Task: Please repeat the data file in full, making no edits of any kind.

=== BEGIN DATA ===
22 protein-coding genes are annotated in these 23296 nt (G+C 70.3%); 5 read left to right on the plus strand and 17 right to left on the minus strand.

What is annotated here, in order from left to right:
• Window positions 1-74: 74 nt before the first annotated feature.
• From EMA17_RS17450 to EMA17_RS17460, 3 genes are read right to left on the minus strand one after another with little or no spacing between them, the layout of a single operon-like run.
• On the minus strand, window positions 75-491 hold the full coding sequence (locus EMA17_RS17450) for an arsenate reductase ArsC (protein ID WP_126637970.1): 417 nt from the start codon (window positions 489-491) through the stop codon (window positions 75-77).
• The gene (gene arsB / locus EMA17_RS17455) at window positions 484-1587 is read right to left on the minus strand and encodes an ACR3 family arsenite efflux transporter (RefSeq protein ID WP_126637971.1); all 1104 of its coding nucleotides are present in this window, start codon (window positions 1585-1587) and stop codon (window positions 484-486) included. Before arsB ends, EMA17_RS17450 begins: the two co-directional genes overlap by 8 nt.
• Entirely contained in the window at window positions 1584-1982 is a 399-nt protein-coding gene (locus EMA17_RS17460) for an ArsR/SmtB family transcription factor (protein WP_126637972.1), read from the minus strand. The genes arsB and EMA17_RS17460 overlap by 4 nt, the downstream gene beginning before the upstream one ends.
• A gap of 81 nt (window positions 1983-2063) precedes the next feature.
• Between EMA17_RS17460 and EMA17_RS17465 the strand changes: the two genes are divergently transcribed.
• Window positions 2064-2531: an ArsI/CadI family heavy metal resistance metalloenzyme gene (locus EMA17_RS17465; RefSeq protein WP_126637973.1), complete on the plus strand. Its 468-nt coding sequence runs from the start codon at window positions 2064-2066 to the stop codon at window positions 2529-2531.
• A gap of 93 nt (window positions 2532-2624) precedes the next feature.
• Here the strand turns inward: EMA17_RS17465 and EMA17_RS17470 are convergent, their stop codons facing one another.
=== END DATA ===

22 protein-coding genes are annotated in these 23296 nt (G+C 70.3%); 5 read left to right on the plus strand and 17 right to left on the minus strand.

What is annotated here, in order from left to right:
• Window positions 1-74: 74 nt before the first annotated feature.
• From EMA17_RS17450 to EMA17_RS17460, 3 genes are read right to left on the minus strand one after another with little or no spacing between them, the layout of a single operon-like run.
• On the minus strand, window positions 75-491 hold the full coding sequence (locus EMA17_RS17450) for an arsenate reductase ArsC (protein ID WP_126637970.1): 417 nt from the start codon (window positions 489-491) through the stop codon (window positions 75-77).
• The gene (gene arsB / locus EMA17_RS17455) at window positions 484-1587 is read right to left on the minus strand and encodes an ACR3 family arsenite efflux transporter (RefSeq protein ID WP_126637971.1); all 1104 of its coding nucleotides are present in this window, start codon (window positions 1585-1587) and stop codon (window positions 484-486) included. Before arsB ends, EMA17_RS17450 begins: the two co-directional genes overlap by 8 nt.
• Entirely contained in the window at window positions 1584-1982 is a 399-nt protein-coding gene (locus EMA17_RS17460) for an ArsR/SmtB family transcription factor (protein WP_126637972.1), read from the minus strand. The genes arsB and EMA17_RS17460 overlap by 4 nt, the downstream gene beginning before the upstream one ends.
• A gap of 81 nt (window positions 1983-2063) precedes the next feature.
• Between EMA17_RS17460 and EMA17_RS17465 the strand changes: the two genes are divergently transcribed.
• Window positions 2064-2531: an ArsI/CadI family heavy metal resistance metalloenzyme gene (locus EMA17_RS17465; RefSeq protein WP_126637973.1), complete on the plus strand. Its 468-nt coding sequence runs from the start codon at window positions 2064-2066 to the stop codon at window positions 2529-2531.
• A gap of 93 nt (window positions 2532-2624) precedes the next feature.
• Here the strand turns inward: EMA17_RS17465 and EMA17_RS17470 are convergent, their stop codons facing one another.